The Church, The Healing Community

Informing the Church's response to the mental health crisis

Webinar discussion on Thursday, May 4, 2023 | 12:00–1:15 P.M. ET

View recording


"In the Church, the healing community, the necessary professional psycho-social support cannot be overlooked; however, also in this field, the primary type of care is the diakonia of love, that can be practiced by all those who feel called by the Lord." 
-Vatican Dicastery for Integral Human Development, 2020


In 2020, in the midst of the pandemic, the Vatican Dicastery for Integral Human Development called upon the Church to live out its call as a healing community. Today, when one in five Americans lives with mental illness, and one in three report serious loneliness, what does it mean for the Church to be a healing community?

Sponsored by the Fiat Program on Faith and Mental Health, this panel considers how the Church can better accompany persons and families living with the experience of mental illness. Drawing from the wisdom of theology, neuroscience, and the practice of pastoral care, our panelists discuss how priests, lay ministers, and all people can strengthen a culture of belonging that both reflects and participates in our sacramental communion within the Body of Christ.

Panelists Include:

Sofia Carozza

Sofia Carozza, M.Phil., is a Marshall Scholar at the University of Cambridge, where she is pursuing a PhD at the MRC Cognition and Brain Sciences Unit. In her research, Carozza utilizes computational modeling and network science to study the impact of early adversity on child development. She completed undergraduate studies at the University of Notre Dame, where she graduated as the valedictorian of the class of 2019, and has an MPhil in basic and translational neuroscience from the University of Cambridge.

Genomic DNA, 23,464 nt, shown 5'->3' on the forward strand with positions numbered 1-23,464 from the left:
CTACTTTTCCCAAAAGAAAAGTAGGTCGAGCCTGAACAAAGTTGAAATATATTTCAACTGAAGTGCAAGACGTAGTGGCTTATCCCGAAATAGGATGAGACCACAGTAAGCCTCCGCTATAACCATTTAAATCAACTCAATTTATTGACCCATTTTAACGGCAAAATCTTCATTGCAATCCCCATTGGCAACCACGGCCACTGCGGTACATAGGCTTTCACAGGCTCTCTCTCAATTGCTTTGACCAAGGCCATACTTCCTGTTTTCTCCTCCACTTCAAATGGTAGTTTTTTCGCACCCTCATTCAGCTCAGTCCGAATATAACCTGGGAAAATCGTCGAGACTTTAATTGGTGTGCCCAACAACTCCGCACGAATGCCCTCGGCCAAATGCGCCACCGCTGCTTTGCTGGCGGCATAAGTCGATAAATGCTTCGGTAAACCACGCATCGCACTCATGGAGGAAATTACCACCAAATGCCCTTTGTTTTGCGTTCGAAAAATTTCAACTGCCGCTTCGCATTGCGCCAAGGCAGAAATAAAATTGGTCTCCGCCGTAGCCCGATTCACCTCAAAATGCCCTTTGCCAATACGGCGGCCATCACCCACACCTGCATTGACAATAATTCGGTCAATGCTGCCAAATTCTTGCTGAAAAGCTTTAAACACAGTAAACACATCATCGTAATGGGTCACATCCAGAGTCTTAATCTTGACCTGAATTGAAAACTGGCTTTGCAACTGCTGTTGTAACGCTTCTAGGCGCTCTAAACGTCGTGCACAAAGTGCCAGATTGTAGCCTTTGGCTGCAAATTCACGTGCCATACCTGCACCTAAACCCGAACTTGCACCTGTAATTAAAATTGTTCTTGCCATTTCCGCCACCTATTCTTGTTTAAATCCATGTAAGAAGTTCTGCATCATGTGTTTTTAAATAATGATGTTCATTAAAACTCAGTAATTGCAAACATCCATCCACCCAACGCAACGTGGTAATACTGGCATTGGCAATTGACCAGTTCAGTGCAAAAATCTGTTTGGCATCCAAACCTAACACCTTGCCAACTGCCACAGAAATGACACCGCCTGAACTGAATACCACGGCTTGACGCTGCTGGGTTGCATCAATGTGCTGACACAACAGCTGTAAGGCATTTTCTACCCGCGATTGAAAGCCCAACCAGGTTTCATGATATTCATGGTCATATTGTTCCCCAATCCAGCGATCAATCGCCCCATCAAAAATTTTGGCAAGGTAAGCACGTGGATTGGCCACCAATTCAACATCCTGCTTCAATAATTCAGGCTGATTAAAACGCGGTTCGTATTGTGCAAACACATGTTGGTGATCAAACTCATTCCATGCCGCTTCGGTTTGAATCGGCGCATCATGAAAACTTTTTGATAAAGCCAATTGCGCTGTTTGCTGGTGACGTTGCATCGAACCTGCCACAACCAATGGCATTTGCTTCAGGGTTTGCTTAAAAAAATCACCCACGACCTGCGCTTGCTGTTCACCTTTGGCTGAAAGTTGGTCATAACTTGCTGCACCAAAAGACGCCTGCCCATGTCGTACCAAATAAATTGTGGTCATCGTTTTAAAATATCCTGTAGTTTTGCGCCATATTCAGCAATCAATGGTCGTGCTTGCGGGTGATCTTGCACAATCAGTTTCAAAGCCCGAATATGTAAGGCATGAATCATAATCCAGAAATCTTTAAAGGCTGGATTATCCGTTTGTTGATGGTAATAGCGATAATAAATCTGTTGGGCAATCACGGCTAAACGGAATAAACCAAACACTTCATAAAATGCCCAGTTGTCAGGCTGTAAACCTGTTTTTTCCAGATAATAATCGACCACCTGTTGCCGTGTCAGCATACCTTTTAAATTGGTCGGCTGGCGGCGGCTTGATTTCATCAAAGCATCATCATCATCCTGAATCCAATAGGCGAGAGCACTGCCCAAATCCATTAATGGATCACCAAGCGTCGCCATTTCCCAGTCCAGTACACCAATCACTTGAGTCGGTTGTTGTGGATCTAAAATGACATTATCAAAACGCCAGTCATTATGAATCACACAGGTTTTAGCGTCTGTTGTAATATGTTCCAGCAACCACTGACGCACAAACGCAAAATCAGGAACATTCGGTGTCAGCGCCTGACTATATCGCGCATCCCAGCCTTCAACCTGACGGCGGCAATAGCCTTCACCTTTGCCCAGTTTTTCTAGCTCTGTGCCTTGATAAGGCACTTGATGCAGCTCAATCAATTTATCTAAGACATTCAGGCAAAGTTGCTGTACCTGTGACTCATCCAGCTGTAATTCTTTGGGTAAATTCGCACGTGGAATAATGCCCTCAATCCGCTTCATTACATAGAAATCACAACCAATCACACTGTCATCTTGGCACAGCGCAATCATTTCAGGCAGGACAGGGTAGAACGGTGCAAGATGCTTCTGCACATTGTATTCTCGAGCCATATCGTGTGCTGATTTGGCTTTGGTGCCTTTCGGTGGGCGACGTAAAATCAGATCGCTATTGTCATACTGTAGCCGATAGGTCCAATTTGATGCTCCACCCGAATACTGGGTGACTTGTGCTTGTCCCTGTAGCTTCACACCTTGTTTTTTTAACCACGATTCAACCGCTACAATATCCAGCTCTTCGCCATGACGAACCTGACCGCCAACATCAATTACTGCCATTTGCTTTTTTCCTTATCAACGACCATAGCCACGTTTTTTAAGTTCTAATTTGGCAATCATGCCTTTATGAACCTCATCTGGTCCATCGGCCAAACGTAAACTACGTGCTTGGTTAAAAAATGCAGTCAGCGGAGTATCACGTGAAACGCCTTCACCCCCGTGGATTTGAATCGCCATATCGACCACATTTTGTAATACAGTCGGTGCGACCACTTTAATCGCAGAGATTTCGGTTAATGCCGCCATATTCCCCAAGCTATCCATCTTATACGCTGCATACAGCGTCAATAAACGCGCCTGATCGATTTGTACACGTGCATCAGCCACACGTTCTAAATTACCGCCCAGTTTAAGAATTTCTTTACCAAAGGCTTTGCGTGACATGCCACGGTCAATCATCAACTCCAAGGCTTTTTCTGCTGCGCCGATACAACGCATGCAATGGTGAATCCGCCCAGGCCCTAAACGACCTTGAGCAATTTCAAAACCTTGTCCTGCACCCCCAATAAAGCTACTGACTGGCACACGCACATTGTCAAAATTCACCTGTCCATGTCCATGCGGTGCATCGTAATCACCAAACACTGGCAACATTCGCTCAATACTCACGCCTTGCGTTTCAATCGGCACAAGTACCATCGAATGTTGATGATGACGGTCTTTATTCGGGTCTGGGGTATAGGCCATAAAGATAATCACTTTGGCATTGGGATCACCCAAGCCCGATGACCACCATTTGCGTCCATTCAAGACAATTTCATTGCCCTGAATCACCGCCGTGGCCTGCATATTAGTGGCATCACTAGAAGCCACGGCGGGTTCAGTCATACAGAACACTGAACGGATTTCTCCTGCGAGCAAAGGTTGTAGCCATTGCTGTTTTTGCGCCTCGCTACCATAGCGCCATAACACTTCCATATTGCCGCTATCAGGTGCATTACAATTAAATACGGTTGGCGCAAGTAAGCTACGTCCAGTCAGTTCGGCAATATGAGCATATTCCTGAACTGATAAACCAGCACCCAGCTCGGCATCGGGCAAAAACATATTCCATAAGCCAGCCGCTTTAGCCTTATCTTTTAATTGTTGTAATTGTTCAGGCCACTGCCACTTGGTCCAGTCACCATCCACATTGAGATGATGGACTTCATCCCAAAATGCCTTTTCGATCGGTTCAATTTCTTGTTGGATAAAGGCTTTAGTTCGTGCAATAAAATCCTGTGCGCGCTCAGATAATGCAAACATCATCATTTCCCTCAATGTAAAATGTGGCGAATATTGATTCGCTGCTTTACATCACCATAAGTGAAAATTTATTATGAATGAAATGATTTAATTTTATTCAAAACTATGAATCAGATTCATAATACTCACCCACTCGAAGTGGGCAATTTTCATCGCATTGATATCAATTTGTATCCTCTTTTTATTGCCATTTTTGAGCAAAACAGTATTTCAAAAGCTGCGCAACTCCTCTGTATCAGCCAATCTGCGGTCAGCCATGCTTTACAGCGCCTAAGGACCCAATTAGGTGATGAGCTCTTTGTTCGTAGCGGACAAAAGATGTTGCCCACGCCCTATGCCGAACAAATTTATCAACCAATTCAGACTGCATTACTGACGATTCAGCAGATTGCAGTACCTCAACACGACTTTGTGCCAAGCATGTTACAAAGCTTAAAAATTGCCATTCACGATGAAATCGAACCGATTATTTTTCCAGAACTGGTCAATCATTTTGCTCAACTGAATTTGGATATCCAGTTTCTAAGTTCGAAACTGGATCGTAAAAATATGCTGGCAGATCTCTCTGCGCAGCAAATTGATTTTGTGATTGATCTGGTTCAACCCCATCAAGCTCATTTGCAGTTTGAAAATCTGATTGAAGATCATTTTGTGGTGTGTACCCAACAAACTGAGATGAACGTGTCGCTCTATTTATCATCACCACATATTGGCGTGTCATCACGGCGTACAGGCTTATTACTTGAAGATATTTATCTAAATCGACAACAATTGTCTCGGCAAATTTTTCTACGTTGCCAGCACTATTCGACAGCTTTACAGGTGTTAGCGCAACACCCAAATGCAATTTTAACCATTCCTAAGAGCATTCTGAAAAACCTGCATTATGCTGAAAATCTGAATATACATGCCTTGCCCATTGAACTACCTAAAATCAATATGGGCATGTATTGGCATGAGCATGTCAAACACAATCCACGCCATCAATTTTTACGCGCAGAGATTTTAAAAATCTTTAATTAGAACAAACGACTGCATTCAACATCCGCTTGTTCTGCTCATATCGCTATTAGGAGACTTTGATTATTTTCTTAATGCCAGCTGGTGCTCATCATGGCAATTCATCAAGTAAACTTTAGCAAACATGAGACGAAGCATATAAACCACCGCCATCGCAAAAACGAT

Damani Jones

Louis Damani Jones, M.S.W., is a behavioral health therapist with SSM Health in the St. Louis area. He is also a research assistant with the CatholicPsych Institute. His clinical experience involves community-based settings, inpatient psychiatric settings, and psychological consults for emergency departments. He holds a Master of Social Work with a concentration in clinical mental health from Washington University in St. Louis. He has previous experience in Catholic non-profit consulting, community development, and social services. He serves on the board of directors for Catholic Charities of the Archdiocese of St. Louis, Vagabond Missions, and the Before Gethsemane Initiative.


Lenny Delorenzo

Leonard J. DeLorenzo, Ph.D., is the director of undergraduate studies at the McGrath Institute for Church Life where he also serves as academic director for Notre Dame Vision, directs the Sullivan Family Saints Initiative, and hosts the popular radio show and podcast Church Life Today. He holds a concurrent teaching appointment in the Department of Theology. He is the author of eight books, including most recently Our Faithful Departed: Where They Are and Why It Matters (Ave Maria, 2022) and Turn to the Lord: Forming Disciples for Lifelong Conversion (Liturgical Press, 2021). A member of the McGrath Institute for Church Life since 2003, he has served on the leadership teams for Notre Dame Vision, Notre Dame Catechist Academy, Notre Dame Character Project, Echo, and the Church Life Internship, which he founded in 2016. He speaks regularly in academic and pastoral settings on the saints, biblical catechesis, discernment, and the theological imagination, among other topics